Six years ago, Wreck-It Ralph, a villain from the fictional, Donkey Kongesque, Fix-It Felix arcade game, became a hero. It was a charming story, coated in tons of new and classic video game references, all the while creating new characters that fit into that universe wonderfully. Disney even went so far as to have a Fix-It Felix arcade cabinet produced (I tried it, it’s hard). But where could Ralph and Venellope go next? Their friendship was new with a lot left to explore, and keeping them confined to the old arcade they lived in would’ve gotten old quick. While home consoles may have replaced the arcades of old, Disney sets its sights much higher than that for the sequel. What other logical place could the pair go than to the ever changing, vast expanses of the internet?
Venellope has grown bored of her game, Sugar Rush. Knowing all the tracks like the back of her hand and yearning for a new challenge, Ralph decides to help her out by going into her game and adding a new route to one of the tracks. Unfortunately, this happens while the game is being played, and in a futile effort to control the newly exhilarated racer, the player breaks the game’s steering wheel. The only replacement that can be found is on EBay (the first of many internet name drops), too expensive for it to be replaced (costing more than the game makes in a year) . As a result, there is no chiuce but to unplug the game. Feeling terrible for what he did, Ralph enlists Venellope to go to this mysterious internet, find the wheel, and save her game.
One of my big concerns going into this was that Ralph 2 was going to feel like a big advertisement, not only for Disney, but for some of the bigger internet conglomerates. For the most part, it does avoid that feeling, though it is still weird seeing Google, Twitter, and the like pop up so prominently all over the movie. The internet is a fickle, ever changing place, and who knows if some of these companies will be around in another five years. It will make viewing this movie down the line a bit weird. Nostalgia for video game characters I get, they are part of pop culture and some are timeless. But nostalgia for companies? It doesn’t quite work.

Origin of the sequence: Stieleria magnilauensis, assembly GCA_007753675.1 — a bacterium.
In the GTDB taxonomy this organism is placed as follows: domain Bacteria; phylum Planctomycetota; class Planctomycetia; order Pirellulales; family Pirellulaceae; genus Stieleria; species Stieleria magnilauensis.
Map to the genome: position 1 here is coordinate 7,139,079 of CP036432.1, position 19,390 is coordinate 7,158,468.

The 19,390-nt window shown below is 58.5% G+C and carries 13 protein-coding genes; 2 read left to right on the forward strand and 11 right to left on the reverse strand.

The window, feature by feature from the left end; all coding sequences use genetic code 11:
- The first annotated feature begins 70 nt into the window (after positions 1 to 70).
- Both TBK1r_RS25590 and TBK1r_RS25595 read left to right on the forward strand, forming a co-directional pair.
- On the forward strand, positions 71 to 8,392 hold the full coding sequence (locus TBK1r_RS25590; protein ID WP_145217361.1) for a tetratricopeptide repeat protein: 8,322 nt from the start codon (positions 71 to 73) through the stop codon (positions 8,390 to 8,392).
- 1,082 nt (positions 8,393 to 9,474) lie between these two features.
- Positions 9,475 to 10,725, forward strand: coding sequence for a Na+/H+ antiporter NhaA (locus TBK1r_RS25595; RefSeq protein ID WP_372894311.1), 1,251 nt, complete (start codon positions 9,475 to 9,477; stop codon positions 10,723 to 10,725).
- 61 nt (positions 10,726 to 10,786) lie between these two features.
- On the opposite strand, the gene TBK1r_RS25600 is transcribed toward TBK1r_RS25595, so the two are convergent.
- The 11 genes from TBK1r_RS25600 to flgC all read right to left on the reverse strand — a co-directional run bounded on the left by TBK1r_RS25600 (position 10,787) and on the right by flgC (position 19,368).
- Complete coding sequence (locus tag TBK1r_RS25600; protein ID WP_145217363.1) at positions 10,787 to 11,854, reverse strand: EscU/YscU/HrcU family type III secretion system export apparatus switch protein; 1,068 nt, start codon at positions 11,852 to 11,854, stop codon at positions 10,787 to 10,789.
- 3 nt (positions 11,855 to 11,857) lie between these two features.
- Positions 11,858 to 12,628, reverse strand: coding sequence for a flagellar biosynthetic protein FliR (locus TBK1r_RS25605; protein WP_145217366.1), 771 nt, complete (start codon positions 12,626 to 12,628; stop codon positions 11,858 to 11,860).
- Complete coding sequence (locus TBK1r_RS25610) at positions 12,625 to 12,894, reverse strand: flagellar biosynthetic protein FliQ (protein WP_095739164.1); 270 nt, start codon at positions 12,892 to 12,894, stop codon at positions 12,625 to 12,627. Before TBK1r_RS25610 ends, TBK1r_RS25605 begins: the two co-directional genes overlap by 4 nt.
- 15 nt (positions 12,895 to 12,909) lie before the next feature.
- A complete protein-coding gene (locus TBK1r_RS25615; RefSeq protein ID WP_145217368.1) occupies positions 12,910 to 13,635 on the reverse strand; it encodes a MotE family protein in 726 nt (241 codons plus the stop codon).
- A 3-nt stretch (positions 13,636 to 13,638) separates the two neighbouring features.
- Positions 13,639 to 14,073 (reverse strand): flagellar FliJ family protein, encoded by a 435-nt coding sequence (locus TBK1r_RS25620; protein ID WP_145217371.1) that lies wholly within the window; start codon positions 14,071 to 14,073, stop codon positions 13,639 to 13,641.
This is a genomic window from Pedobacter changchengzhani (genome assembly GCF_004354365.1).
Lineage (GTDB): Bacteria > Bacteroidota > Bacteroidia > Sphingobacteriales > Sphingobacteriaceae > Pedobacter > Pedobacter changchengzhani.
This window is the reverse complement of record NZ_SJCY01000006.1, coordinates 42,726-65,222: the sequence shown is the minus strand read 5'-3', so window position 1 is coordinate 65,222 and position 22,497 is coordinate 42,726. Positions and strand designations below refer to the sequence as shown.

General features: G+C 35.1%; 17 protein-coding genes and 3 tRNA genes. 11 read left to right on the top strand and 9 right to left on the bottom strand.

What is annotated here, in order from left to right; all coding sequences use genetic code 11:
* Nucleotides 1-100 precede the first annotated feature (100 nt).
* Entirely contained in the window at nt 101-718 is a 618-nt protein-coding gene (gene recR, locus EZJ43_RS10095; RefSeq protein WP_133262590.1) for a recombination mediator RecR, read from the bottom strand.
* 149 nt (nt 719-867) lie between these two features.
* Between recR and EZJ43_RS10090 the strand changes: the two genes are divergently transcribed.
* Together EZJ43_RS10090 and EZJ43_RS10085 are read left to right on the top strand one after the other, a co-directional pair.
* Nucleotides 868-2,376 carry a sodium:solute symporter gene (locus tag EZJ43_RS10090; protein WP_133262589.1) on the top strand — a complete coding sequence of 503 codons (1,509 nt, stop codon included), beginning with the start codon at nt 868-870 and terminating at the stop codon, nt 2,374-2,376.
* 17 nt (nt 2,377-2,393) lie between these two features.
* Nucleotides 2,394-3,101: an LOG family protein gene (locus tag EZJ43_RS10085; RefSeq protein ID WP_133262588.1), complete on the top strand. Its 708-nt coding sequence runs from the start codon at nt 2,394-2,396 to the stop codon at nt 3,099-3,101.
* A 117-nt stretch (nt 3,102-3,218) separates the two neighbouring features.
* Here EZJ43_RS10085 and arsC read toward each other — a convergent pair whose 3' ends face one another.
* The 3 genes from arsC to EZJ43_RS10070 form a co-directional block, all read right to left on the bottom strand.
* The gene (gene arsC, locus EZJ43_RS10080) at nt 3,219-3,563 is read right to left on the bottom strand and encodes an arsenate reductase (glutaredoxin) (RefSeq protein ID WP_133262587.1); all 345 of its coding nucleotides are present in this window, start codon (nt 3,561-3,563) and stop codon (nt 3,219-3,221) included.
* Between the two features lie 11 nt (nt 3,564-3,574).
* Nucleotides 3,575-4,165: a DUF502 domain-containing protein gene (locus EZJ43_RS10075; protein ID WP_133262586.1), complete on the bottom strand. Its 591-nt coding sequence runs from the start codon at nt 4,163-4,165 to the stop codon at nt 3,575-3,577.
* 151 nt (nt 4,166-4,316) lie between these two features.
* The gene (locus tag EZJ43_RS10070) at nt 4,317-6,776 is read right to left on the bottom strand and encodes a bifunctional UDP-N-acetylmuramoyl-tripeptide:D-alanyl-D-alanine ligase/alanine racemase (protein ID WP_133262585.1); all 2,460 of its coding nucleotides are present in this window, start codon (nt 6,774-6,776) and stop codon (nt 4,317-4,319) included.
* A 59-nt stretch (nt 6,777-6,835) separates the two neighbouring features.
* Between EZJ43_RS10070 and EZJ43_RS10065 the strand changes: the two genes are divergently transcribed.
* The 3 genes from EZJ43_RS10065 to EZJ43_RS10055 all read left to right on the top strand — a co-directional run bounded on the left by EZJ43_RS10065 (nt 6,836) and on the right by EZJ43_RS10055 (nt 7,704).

To Disney’s credit, they seem to know this. Most companies are left having just a logo or quick visual joke and then they are forgotten. Not to mention that a decent portion of the film takes place inside an online video game, Slaughter Race, which Venellope falls in love with. This game serves a few purposes other than being a driving force of the story: it does keep the connection to video games an integral part of this universe, but it also allows for the creation of some actual new, fleshed out characters (the rest of the cast of the original largely sits this one out). Unfortunately, the ones they made based off the internet (the search bar guy, the shady pop up sign holder) feel like Inside Out rejects. Since the new characters are largely a disappointment (save for maybe Gal Godot’s gang leader Shank), so the Mouse wastes no opportunity to show you how many properties it owns by filling some scenes with other Disney owned characters. The princesses worked better than I thought they would, but enough still felt forced.
Thematically, Ralph Breaks the Internet works as intended, giving us a rather heartfelt tale about friendship. It’s just the internet coated shell that causes me to pause. The new characters are lackluster and there are a bit too many forced internet jokes to where I didn’t feel like enough of the humor was a result of the story. Not to say the movie is unfunny, it’s not. I just could have done with a few less nods to flash in the pan memes. The best internet based joke actually comes at the end of the credits, as both a nice nod to a classic meme and a great takedown of post credit scenes. If only there was a bit more of that cleverness during the actual film.
It’s hard to fathom where Ralph will go next. Virtual reality? Running through other Disney properties? It is hard to separate this brand from feeling a bit corporate, that’s the nature of the beast here. But wherever Ralph and Venellope end up, I hope it’s more along the lines of the first. A world that lampoons geek culture by creating a living world adjacent to the reality, not in it. I like these characters and I’d hate to see these two just become a punchline for whatever the digital trend of the moment is.